Five generations of a Mexican American family in Los Angeles
Rowman & Littlefield Publishers, 2007 M03 28 - 183 pages
Despite their citizenship and English monolingualism, Mexican Americans have long been known to remain largely working class, which, academically, has meant that they tend to be mostly high school graduates, with low rates of college attendance and completion. Attempting to understand this phenomenon, Five Generations of a Mexican American Family in Los Angeles chronicles the home, work and school lives of the author's multigenerational family throughout the twentieth century. Using oral histories of 33 members across five generations, the Fuentes story illuminates the interaction between race, ethnicity and class at home, in the labor market and in schools, which circumscribe the opportunity and resources (or lack thereof) for academic success. Generally, findings show that these factors work together to reproduce the family's social standing over generations. Equally important, the analysis reveals how the persistence and strength of the Fuentes' heritage cultural values (buena educacion and familism) have insulated them from the continued threat of racial discrimination and economic hardship in American life. The Fuentes story provides the reader with a keen view of the process by which Fuentes' moved from immigrants to ethnic Americans, and shows how they have gracefully survived the harsh and unpredictable nature of being of a racial minority and the working class.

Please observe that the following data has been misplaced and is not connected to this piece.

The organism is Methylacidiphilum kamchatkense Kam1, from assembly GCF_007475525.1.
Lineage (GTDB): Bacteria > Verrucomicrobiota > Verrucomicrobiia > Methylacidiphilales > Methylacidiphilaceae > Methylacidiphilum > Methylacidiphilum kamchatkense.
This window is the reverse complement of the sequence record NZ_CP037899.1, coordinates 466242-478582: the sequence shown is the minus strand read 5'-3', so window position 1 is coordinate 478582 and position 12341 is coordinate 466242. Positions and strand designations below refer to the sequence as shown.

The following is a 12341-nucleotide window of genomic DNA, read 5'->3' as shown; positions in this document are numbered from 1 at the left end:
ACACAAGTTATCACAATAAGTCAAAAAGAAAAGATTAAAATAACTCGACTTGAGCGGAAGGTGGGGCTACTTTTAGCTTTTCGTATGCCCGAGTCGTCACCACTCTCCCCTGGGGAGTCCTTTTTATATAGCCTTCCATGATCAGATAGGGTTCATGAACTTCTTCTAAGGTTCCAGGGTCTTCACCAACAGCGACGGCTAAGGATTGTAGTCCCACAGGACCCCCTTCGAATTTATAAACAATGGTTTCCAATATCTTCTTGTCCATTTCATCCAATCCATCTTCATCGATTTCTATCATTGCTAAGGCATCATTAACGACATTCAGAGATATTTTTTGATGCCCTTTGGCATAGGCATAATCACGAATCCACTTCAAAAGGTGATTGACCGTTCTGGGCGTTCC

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An Overview across Generations
The Original Fuentes Home
LaterGeneration Fuentes Homes
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African Americans Anglo attended barrio brother buena educacion Carlos Fuentes Chdvez Chicano English Chicano movement chil child children's schooling claimed cohort counselor Cristian daughter despite Dora eleventh grade Elisa encouraged English Erica ethnic experienced family's father fifth-generation Florencia fourth-generation members Francis Fuentes children Fuentes family Fuentes home Fuentes members Fuentes parents Fuentes's gender roles Gerald grade graduate groups high school Hispanic homework interviews Isabel Ivan junior high Katarina kids labor market language Latino families Latino students Laura learned literacy lives Lydia Mario and Manuela married Mexican American families Mexican and Mexican Mexican immigrant middle-class mother Natalie Noemi older third-generation parental involvement participants percent race racial recalled responsibility role Samuel San Fernando Valley school experience second-generation Fuentes second-generation members siblings Simon sister social Spanish Spanish language story success teachers third-generation members Timothy tion tracks Valley wanted workers working-class younger Yvette